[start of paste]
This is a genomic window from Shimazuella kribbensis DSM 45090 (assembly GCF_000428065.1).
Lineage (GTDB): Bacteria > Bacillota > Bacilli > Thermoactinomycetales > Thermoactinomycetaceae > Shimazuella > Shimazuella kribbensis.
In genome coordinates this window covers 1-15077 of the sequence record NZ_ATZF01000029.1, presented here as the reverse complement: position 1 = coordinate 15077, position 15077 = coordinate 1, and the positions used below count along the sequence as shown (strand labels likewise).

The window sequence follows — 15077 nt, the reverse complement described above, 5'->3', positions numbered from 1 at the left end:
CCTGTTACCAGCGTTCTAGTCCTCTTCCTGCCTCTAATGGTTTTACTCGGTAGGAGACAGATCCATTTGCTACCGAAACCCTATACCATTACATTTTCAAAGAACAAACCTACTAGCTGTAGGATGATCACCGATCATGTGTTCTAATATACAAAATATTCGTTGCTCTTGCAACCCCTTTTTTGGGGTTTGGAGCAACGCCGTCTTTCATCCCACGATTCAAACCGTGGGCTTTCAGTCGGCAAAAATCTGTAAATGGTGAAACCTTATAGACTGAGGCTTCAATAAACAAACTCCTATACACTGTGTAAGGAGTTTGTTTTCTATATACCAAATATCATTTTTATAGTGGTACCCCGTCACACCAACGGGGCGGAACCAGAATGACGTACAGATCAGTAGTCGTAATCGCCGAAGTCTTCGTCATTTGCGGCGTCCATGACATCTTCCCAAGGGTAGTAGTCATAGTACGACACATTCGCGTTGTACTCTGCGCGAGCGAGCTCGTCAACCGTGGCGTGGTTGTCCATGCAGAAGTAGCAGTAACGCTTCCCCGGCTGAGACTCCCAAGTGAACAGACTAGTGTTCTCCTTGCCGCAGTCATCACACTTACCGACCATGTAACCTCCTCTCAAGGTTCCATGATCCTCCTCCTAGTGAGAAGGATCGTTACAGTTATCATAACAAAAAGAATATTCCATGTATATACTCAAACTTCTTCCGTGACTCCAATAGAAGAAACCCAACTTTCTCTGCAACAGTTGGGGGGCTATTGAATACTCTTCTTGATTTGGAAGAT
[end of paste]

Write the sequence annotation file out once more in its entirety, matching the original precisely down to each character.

This is a genomic window from Shimazuella kribbensis DSM 45090 (assembly GCF_000428065.1).
Lineage (GTDB): Bacteria > Bacillota > Bacilli > Thermoactinomycetales > Thermoactinomycetaceae > Shimazuella > Shimazuella kribbensis.
In genome coordinates this window covers 1-15077 of the sequence record NZ_ATZF01000029.1, presented here as the reverse complement: position 1 = coordinate 15077, position 15077 = coordinate 1, and the positions used below count along the sequence as shown (strand labels likewise).

The window sequence follows — 15077 nt, the reverse complement described above, 5'->3', positions numbered from 1 at the left end:
CCTGTTACCAGCGTTCTAGTCCTCTTCCTGCCTCTAATGGTTTTACTCGGTAGGAGACAGATCCATTTGCTACCGAAACCCTATACCATTACATTTTCAAAGAACAAACCTACTAGCTGTAGGATGATCACCGATCATGTGTTCTAATATACAAAATATTCGTTGCTCTTGCAACCCCTTTTTTGGGGTTTGGAGCAACGCCGTCTTTCATCCCACGATTCAAACCGTGGGCTTTCAGTCGGCAAAAATCTGTAAATGGTGAAACCTTATAGACTGAGGCTTCAATAAACAAACTCCTATACACTGTGTAAGGAGTTTGTTTTCTATATACCAAATATCATTTTTATAGTGGTACCCCGTCACACCAACGGGGCGGAACCAGAATGACGTACAGATCAGTAGTCGTAATCGCCGAAGTCTTCGTCATTTGCGGCGTCCATGACATCTTCCCAAGGGTAGTAGTCATAGTACGACACATTCGCGTTGTACTCTGCGCGAGCGAGCTCGTCAACCGTGGCGTGGTTGTCCATGCAGAAGTAGCAGTAACGCTTCCCCGGCTGAGACTCCCAAGTGAACAGACTAGTGTTCTCCTTGCCGCAGTCATCACACTTACCGACCATGTAACCTCCTCTCAAGGTTCCATGATCCTCCTCCTAGTGAGAAGGATCGTTACAGTTATCATAACAAAAAGAATATTCCATGTATATACTCAAACTTCTTCCGTGACTCCAATAGAAGAAACCCAACTTTCTCTGCAACAGTTGGGGGGCTATTGAATACTCTTCTTGATTTGGAAGAT